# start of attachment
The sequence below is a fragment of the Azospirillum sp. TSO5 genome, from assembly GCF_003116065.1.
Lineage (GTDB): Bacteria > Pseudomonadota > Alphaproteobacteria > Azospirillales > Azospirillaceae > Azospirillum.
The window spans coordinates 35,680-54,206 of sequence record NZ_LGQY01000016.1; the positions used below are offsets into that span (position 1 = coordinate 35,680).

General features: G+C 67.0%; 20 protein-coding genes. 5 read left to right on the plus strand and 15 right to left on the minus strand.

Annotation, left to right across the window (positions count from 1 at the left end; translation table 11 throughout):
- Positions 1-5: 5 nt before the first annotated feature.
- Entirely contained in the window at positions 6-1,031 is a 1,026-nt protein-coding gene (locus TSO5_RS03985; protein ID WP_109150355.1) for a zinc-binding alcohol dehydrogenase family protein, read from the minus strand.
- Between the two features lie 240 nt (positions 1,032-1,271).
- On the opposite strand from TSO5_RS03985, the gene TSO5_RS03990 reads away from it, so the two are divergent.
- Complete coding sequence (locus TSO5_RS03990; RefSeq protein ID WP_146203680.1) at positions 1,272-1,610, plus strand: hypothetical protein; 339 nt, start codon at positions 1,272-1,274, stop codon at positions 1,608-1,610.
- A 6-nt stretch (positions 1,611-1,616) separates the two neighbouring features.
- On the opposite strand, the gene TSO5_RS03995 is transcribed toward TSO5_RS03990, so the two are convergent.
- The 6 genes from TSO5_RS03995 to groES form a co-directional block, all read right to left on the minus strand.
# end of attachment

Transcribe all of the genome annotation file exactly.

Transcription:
The sequence below is a fragment of the Azospirillum sp. TSO5 genome, from assembly GCF_003116065.1.
Lineage (GTDB): Bacteria > Pseudomonadota > Alphaproteobacteria > Azospirillales > Azospirillaceae > Azospirillum.
The window spans coordinates 35,680-54,206 of sequence record NZ_LGQY01000016.1; the positions used below are offsets into that span (position 1 = coordinate 35,680).

General features: G+C 67.0%; 20 protein-coding genes. 5 read left to right on the plus strand and 15 right to left on the minus strand.

Annotation, left to right across the window (positions count from 1 at the left end; translation table 11 throughout):
- Positions 1-5: 5 nt before the first annotated feature.
- Entirely contained in the window at positions 6-1,031 is a 1,026-nt protein-coding gene (locus TSO5_RS03985; protein ID WP_109150355.1) for a zinc-binding alcohol dehydrogenase family protein, read from the minus strand.
- Between the two features lie 240 nt (positions 1,032-1,271).
- On the opposite strand from TSO5_RS03985, the gene TSO5_RS03990 reads away from it, so the two are divergent.
- Complete coding sequence (locus TSO5_RS03990; RefSeq protein ID WP_146203680.1) at positions 1,272-1,610, plus strand: hypothetical protein; 339 nt, start codon at positions 1,272-1,274, stop codon at positions 1,608-1,610.
- A 6-nt stretch (positions 1,611-1,616) separates the two neighbouring features.
- On the opposite strand, the gene TSO5_RS03995 is transcribed toward TSO5_RS03990, so the two are convergent.
- The 6 genes from TSO5_RS03995 to groES form a co-directional block, all read right to left on the minus strand.